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Fiscal Incentive Effects of the German Equalization System

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  • Sven Jari Stehn
  • Annalisa Fedelino

Abstract

Does reliance on transfers weaken fiscal discipline and encourage pro-cyclical fiscal policies in recipient subnational governments? Using fiscal reaction functions for a panel of the German Länder, this paper finds a positive answer to both questions. Net-recipient states (Länder, benefiting from the transfer system) have not reduced primary expenditure significantly in response to rising deficits, but have instead relied on vertical transfers from the federal government to ensure debt sustainability. Moreover, they have pursued pro-cyclical policies, particularly by raising expenditures in good times. Net-contributing Länder (paying into the transfer system), in contrast, have ensured fiscal sustainability through spending adjustments; they have also been less pro-cyclical. Panel vector auto-regressions confirm these findings.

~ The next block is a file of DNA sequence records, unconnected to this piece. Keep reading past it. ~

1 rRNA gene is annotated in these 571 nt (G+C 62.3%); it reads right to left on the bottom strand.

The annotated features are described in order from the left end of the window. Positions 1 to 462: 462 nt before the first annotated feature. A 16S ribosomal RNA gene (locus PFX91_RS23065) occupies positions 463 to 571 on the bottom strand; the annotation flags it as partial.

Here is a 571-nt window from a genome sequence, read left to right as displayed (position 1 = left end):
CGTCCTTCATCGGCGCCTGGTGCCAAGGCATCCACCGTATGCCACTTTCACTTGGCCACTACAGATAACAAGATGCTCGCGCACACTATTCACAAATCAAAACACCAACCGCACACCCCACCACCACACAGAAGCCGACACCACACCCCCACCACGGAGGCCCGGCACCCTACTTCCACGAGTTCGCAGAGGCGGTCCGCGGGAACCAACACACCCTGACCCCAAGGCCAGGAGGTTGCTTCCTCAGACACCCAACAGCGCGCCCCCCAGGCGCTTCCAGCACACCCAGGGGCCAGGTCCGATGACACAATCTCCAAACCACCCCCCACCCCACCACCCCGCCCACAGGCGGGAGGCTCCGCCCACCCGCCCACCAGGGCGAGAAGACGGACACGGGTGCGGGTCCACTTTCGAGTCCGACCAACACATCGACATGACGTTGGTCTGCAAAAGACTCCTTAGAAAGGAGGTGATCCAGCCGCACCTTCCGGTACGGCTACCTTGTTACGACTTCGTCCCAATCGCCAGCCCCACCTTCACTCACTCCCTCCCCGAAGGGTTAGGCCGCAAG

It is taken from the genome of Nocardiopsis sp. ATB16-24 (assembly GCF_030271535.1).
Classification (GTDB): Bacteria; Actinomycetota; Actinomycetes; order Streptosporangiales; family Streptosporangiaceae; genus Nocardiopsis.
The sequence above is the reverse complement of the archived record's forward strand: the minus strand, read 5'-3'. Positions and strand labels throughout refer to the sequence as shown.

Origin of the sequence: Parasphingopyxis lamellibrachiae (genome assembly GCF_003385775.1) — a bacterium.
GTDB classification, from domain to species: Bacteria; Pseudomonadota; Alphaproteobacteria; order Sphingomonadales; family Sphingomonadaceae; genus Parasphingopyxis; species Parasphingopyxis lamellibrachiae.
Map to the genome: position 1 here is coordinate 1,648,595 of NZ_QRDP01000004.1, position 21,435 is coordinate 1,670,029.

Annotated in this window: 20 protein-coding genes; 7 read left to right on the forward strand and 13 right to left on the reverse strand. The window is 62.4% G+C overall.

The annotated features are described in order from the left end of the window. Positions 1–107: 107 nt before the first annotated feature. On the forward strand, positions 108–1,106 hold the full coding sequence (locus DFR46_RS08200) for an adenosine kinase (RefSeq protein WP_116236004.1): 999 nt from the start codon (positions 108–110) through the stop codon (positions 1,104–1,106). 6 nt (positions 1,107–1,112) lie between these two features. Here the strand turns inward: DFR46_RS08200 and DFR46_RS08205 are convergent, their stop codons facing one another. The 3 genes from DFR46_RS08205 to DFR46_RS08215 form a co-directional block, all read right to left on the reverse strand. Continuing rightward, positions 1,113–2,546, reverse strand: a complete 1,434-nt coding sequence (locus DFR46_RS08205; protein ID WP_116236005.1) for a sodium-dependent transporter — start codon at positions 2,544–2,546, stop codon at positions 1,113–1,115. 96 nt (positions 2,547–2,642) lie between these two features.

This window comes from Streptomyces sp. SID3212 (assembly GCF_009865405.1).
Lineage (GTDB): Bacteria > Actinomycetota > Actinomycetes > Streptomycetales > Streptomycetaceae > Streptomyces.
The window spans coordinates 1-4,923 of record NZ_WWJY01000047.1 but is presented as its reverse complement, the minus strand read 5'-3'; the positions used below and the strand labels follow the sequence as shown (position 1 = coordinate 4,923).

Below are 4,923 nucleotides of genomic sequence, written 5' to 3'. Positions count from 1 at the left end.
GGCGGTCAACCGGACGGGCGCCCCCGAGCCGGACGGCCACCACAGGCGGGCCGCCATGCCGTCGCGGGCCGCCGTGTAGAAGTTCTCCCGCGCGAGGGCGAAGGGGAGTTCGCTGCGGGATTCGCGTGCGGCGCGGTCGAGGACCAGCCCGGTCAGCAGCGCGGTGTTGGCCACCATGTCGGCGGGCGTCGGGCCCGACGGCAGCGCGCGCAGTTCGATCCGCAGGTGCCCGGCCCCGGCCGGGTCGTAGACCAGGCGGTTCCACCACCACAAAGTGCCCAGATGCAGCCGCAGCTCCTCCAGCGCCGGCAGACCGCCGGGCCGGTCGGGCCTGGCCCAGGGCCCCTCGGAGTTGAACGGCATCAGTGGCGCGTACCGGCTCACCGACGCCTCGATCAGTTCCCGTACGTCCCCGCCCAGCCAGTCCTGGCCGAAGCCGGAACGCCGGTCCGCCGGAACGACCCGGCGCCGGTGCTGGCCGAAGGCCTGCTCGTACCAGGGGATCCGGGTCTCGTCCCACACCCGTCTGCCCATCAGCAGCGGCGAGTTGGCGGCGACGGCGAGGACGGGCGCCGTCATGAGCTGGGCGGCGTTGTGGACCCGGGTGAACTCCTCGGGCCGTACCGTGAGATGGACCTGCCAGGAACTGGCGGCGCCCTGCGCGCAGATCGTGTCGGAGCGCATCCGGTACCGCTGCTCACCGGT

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Bibliographic Info

Paper provided by International Monetary Fund in its series IMF Working Papers with number 09/124.

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Length: 29
Date of creation: 01 Jun 2009
Date of revision:
Handle: RePEc:imf:imfwpa:09/124